Lesser Iranian consulates

Ahwaz

Inland from the head of the Gulf and on the Karun river, Ahwaz was where the overland route to Isfahan began. The consulate opened in 1904, but remained in mostly wretched leased premises until 1946. Site negotiations for a new site, comprising four pieces of land in Khayyam Street, on which to build a consulate began around 1940 but clear title was not obtained until 1946. Outline plans were agreed with the Foreign Office in that year 1946 but increasing costs and changing requirements caused further delay and approval to proceed was not given until 1949. Work started at the end of that year, and was completed in mid-1951. Part of the compound was sold in 1959, and the rest in 1967.

Compound under construction, here seen from roof of consul's house, 1950.

Compound under construction, here seen from roof of consul’s house, 1950.

Bandar Abbas

On the Strait of Hormuz. The consulate opened in 1900, and a site of just under 3 acres was granted in 1903, on which buildings were completed in1905. The consulate closed in 1947 and was sold in 1949 to the Iranian Ministry of Health.

Birjand

In the east. The consulate opened in 1909, a site was bought in 1914 but ?? was never developed. The Post closed in 1947, and the site was sold in 1948 to Amir Mazum Khozeimeh.

Hamadan

Between Resht and Ahwaz. Despite Foreign Office pressure for the erection of buildings, a consular site was not bought until 1927, from the Imperial Bank of Persia. Buildings occupying about half of this site were completed in 1929 at a cost of about £11,500 and the surplus land of about 3 acres was sold to the Ottoman Bank in 1930. The post closed in 1932, and the premises were first sublet to a Mr Williams, a British businessman, and then to the Anglo-Iranian Oil Company. The British military authorities took over the compound in 1941 as a local headquarters and remained until 1944 when the consulate was re-established, only to be closed again in 1947. Sale to the Imperial Ministry for Public Education was completed in 1952.

Hamadan compound, 1931.

Hamadan compound, 1931.

Kerman

On the caravan route north from Bandar Abbas. The consulate opened in 1894.Three acres of land with buildings were bought from Agha Mirza Hussein Khan Isfandiari in 1928 [?were they rented before then]. The consulate closed in 1947 and the premises were sold to the Anglo-Iranian Oil Company in 1949 for £7,000.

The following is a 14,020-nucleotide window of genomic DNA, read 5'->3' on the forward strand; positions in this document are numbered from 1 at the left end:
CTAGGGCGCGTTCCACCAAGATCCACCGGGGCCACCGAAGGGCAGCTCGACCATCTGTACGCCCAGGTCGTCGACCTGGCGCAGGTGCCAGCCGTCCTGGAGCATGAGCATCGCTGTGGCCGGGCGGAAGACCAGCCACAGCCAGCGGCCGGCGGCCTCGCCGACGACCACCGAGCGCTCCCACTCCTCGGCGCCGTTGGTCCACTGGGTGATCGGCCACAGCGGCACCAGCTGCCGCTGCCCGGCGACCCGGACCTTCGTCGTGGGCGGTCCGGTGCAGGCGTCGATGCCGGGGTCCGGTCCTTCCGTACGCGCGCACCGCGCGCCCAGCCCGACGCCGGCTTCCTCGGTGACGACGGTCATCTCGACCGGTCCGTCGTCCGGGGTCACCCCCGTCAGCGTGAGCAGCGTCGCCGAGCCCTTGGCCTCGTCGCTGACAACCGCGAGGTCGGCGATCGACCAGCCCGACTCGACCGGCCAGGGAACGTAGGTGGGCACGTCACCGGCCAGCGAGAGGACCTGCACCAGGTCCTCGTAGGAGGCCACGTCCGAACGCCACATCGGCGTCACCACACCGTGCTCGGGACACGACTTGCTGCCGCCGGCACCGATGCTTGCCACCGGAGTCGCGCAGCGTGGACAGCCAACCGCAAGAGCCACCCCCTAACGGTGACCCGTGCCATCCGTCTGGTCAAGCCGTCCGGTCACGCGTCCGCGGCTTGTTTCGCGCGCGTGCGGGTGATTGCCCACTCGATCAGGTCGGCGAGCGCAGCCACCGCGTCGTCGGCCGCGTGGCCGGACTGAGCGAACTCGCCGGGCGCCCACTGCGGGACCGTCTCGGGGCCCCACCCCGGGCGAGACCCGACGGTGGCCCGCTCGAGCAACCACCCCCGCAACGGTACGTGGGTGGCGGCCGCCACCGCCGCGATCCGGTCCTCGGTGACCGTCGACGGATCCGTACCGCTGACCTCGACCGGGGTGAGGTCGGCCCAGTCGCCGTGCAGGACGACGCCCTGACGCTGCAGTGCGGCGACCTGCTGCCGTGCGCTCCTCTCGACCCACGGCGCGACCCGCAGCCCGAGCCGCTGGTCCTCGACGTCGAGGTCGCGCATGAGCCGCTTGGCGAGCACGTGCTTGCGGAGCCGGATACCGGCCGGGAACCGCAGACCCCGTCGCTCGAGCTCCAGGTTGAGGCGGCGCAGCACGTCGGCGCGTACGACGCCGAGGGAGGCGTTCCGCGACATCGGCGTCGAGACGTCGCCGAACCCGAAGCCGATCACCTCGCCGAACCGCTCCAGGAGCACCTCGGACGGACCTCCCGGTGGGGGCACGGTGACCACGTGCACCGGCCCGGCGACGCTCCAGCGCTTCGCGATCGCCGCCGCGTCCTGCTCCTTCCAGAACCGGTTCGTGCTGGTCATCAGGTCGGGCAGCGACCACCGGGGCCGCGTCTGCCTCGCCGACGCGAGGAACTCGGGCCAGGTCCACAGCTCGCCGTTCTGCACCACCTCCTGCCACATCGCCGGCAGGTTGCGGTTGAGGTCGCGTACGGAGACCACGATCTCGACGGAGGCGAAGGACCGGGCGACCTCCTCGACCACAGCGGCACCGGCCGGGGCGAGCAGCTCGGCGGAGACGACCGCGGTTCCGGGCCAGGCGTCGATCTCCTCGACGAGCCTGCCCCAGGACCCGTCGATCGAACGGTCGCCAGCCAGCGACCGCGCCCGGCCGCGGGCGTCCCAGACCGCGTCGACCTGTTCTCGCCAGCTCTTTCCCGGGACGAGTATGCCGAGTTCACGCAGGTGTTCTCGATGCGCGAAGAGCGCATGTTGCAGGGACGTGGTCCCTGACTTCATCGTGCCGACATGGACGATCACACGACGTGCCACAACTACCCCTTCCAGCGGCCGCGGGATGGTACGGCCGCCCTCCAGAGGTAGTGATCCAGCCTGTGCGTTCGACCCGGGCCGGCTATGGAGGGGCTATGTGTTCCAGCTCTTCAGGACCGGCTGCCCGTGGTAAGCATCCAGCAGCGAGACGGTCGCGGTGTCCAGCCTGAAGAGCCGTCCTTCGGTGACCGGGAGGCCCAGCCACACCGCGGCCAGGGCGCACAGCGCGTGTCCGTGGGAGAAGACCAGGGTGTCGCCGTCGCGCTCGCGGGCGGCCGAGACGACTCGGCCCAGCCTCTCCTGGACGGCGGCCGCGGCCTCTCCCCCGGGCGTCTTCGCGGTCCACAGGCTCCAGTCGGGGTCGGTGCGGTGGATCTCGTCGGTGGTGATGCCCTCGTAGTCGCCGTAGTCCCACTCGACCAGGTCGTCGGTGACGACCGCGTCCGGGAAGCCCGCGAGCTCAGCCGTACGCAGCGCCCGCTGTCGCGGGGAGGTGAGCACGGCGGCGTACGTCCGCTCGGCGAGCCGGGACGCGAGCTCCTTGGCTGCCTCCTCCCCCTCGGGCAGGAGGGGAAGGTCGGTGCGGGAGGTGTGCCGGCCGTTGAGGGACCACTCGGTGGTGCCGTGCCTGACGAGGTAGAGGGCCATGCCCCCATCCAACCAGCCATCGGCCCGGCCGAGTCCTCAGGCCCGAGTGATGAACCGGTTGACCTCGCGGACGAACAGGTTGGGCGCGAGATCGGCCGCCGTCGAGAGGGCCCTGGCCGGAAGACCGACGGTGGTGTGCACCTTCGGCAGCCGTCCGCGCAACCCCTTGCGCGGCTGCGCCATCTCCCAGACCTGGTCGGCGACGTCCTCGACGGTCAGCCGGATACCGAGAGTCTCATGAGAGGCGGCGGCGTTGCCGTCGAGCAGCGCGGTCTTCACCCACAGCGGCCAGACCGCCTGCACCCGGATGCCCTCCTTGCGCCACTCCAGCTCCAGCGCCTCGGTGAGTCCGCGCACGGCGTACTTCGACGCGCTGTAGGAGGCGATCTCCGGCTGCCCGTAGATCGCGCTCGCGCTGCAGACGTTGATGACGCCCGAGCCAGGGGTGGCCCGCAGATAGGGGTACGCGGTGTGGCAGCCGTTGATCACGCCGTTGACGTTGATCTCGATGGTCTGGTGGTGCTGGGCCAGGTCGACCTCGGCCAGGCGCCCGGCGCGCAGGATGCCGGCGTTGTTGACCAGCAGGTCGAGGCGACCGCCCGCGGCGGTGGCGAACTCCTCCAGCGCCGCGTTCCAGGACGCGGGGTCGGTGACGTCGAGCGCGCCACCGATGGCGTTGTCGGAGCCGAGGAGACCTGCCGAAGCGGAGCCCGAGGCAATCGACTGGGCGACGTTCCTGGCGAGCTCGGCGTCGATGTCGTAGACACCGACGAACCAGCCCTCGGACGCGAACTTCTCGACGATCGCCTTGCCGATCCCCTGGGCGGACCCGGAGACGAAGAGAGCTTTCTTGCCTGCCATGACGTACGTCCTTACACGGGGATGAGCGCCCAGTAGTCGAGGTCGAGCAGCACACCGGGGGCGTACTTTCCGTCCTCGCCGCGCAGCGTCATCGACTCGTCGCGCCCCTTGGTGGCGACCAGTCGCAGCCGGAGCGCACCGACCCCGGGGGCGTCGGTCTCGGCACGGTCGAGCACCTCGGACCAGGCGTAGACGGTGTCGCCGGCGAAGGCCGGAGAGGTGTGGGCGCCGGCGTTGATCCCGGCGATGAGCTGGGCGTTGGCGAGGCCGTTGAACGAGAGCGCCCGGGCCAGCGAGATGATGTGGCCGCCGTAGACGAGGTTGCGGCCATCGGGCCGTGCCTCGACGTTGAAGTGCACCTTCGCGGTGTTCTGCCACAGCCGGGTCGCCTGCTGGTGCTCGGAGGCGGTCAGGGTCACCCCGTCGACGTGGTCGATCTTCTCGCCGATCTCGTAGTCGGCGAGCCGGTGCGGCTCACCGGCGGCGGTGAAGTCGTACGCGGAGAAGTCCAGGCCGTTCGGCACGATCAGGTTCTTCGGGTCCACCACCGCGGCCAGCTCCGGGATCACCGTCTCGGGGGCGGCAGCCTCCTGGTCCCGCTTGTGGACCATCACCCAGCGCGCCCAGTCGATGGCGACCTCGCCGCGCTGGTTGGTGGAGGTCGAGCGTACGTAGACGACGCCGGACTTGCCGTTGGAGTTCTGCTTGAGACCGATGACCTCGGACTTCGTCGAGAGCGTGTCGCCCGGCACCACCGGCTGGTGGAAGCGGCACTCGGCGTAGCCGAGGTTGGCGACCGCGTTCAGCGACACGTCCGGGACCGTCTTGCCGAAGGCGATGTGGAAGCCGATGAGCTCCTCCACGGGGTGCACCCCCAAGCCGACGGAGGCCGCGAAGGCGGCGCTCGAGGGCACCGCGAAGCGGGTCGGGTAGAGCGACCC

Consulate, ? date.

Consulate, ? date.

Main gate to compound, ? date.

Main gate to compound, ? date.

Kermanshah

On the trade route between Baghdad and Tehran. The consulate was established in 1904. An 87-year lease on an eight acre site was bought in 1907 and transferred from the Government of India to the Office of Works for maintenance in 1909. Buildings were erected around 1913, but the consular house was destroyed during the occupation of the town by Turkish forces in 1917. A new consulate was completed in 1926 at a cost of about £12,000.  Post closed in [?]: the Swiss reported in 1953 that all was in good order, though very dusty. The balance of the lease was sold in 1959 for just under £100,000.

Plan of compound, 1927.

Plan of compound, 1927.

Plans for consular residence, c.1913.

Plans for consular residence, c.1913.

Plan for new consulate offices, 1923.

Plan for new consulate offices, 1923.

Khorramshahr

Close to the Iraq border, north-west of Abadan, a vice-consulate (formerly Mohammerah) responsible to the Ahwaz consulate. Established in 1880, and did not re-open after 1952 (although its last premises, at 3 Avenue Pahlavi, formerly 3 Customs Road, continued to be leased until the late-1960s).

Nosratabad/Zabol

About fifty miles west of Zahedan. The consulate opened in 1898, and land was bought in 1903. The Post closed in 1947.

Resht

On the Caspian coast, roughly equidistant from Tabriz and Tehran. A consulate was established here in 1857, as a direct consequence of the Treaty of Paris, in premises leased from the Persian government. This building was bought around 1898 and additional offices built for the consulate. A firman of 1899 [check date], over the Shah’s signature, says: In consideration of the utmost friendship existing between the Persian and English Governments, the comfort of the representatives of the latter must be considered.  We therefore granted the Government building at Resht, which is at present the English Consulate, in return for the sum of 2,000 tomans, so that it may be used by the British Consuls from this year, and they may repair it according to their tastes and not suffer inconveniences.  

This consulate was gutted by fire in 1918 in an attack by the Jangalis, who were rebelling against the Shah’s government. Although it was made habitable again, the vice-consul remained in the temporary premises he had leased and the house was let instead to a Cossack officer. The Bolsheviks occupied Resht in 1920 [? for long]. The Post closed in the early 1930s and the property was let to the Imperial Bank of Persia: it was sold in 1936 for about £750.

Plan of compound, with bought residence at centre and built offices in the yard at bottom. c.1900.

Plan of compound, with bought residence at centre and built offices in the yard at bottom. c.1900.

Sistan

20 acre site acquired 1903, buildings completed 1905. The consulate was closed in 1947 and the premises sold in the early 1950s.

Zahedan/Duzdab

Site never formally acquired, buildings erected [?] and used by British military during First World War, taken over by consulate mid-1920s, surrendered to the Government of Pakistan late 1940s,

Miscellaneous

Four other small consulates had fleeting existence, all in leased premises, and all were gone by 1947: Asterabad (open 1879-83); Bam (opened 1906); Bandar Lingeh; Qazvin; Qasr-e Shirin; Sultanabad/Arak; Torbat-e Haidari; and Yazd (opened 1893).